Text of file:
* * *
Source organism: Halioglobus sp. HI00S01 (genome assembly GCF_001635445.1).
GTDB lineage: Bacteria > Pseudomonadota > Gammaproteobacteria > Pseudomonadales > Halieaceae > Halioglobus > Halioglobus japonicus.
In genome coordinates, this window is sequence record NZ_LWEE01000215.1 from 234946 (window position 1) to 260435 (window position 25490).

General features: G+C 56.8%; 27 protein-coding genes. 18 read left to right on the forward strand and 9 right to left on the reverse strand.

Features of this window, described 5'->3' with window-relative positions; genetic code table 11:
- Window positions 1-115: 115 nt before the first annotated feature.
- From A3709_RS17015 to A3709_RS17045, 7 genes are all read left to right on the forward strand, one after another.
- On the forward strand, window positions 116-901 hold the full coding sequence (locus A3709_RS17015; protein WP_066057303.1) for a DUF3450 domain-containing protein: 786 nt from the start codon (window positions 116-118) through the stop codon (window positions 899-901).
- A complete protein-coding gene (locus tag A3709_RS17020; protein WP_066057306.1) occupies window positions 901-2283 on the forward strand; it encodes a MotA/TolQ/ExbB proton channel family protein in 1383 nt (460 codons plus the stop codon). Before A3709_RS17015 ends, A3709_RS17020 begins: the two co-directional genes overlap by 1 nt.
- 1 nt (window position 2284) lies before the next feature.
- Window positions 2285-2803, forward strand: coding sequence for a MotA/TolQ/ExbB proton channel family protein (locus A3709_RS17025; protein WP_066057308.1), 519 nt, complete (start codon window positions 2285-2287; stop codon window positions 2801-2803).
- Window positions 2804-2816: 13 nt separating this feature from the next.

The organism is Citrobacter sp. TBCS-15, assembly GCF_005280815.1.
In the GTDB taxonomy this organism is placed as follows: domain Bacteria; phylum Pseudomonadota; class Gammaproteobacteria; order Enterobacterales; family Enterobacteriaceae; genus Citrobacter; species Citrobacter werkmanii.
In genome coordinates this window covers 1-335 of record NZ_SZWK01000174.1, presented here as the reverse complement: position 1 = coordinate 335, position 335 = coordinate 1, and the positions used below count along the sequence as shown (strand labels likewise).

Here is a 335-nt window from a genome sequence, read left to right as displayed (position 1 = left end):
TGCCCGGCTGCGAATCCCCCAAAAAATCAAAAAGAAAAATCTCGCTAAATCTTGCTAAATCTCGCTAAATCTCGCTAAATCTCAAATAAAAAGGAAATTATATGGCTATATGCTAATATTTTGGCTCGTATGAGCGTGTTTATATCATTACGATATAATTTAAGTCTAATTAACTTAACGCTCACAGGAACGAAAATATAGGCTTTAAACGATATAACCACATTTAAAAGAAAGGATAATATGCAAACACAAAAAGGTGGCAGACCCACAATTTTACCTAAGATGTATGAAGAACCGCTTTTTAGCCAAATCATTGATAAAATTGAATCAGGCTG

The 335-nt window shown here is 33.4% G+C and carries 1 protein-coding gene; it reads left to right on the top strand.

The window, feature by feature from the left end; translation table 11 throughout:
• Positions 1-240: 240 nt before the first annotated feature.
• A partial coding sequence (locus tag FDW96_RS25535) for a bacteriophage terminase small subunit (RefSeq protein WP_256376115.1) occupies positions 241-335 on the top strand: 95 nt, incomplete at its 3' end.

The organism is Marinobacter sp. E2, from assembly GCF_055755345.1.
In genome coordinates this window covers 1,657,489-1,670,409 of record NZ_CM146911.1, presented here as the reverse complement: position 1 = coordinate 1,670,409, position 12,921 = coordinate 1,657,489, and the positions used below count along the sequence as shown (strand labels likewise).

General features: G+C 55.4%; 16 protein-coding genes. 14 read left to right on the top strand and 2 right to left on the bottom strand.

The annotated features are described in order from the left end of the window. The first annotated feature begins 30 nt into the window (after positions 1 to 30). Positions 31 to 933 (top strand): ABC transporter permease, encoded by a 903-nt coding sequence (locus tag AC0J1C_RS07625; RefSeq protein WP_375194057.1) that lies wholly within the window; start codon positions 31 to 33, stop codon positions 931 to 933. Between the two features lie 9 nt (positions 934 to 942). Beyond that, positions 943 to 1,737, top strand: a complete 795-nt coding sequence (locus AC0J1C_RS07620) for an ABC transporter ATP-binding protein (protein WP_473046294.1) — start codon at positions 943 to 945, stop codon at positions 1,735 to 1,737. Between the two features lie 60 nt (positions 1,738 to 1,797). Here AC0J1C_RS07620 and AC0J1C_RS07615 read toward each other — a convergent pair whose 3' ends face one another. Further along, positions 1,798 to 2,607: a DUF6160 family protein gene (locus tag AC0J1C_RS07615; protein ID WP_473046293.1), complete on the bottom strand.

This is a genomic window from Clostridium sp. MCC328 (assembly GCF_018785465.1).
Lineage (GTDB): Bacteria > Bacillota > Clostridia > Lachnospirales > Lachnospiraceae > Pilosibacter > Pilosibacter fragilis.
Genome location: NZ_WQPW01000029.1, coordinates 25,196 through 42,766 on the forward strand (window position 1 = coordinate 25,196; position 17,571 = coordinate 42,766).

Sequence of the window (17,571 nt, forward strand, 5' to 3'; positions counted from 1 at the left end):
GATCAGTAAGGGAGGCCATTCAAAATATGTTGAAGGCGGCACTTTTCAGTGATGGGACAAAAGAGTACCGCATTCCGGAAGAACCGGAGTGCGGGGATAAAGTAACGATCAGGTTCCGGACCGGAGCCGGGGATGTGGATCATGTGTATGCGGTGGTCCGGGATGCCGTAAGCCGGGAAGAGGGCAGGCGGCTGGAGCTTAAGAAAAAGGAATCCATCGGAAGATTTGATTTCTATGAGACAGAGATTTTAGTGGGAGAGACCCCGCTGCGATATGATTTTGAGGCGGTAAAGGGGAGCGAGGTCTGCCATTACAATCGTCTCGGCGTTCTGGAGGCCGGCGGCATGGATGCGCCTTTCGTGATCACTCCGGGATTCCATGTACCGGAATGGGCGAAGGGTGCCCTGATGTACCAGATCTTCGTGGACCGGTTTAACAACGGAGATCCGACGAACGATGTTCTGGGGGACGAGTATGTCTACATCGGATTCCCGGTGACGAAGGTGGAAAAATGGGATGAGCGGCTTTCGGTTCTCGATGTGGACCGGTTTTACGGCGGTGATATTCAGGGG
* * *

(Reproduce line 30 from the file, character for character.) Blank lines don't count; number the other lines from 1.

GATCAGTAAGGGAGGCCATTCAAAATATGTTGAAGGCGGCACTTTTCAGTGATGGGACAAAAGAGTACCGCATTCCGGAAGAACCGGAGTGCGGGGATAAAGTAACGATCAGGTTCCGGACCGGAGCCGGGGATGTGGATCATGTGTATGCGGTGGTCCGGGATGCCGTAAGCCGGGAAGAGGGCAGGCGGCTGGAGCTTAAGAAAAAGGAATCCATCGGAAGATTTGATTTCTATGAGACAGAGATTTTAGTGGGAGAGACCCCGCTGCGATATGATTTTGAGGCGGTAAAGGGGAGCGAGGTCTGCCATTACAATCGTCTCGGCGTTCTGGAGGCCGGCGGCATGGATGCGCCTTTCGTGATCACTCCGGGATTCCATGTACCGGAATGGGCGAAGGGTGCCCTGATGTACCAGATCTTCGTGGACCGGTTTAACAACGGAGATCCGACGAACGATGTTCTGGGGGACGAGTATGTCTACATCGGATTCCCGGTGACGAAGGTGGAAAAATGGGATGAGCGGCTTTCGGTTCTCGATGTGGACCGGTTTTACGGCGGTGATATTCAGGGG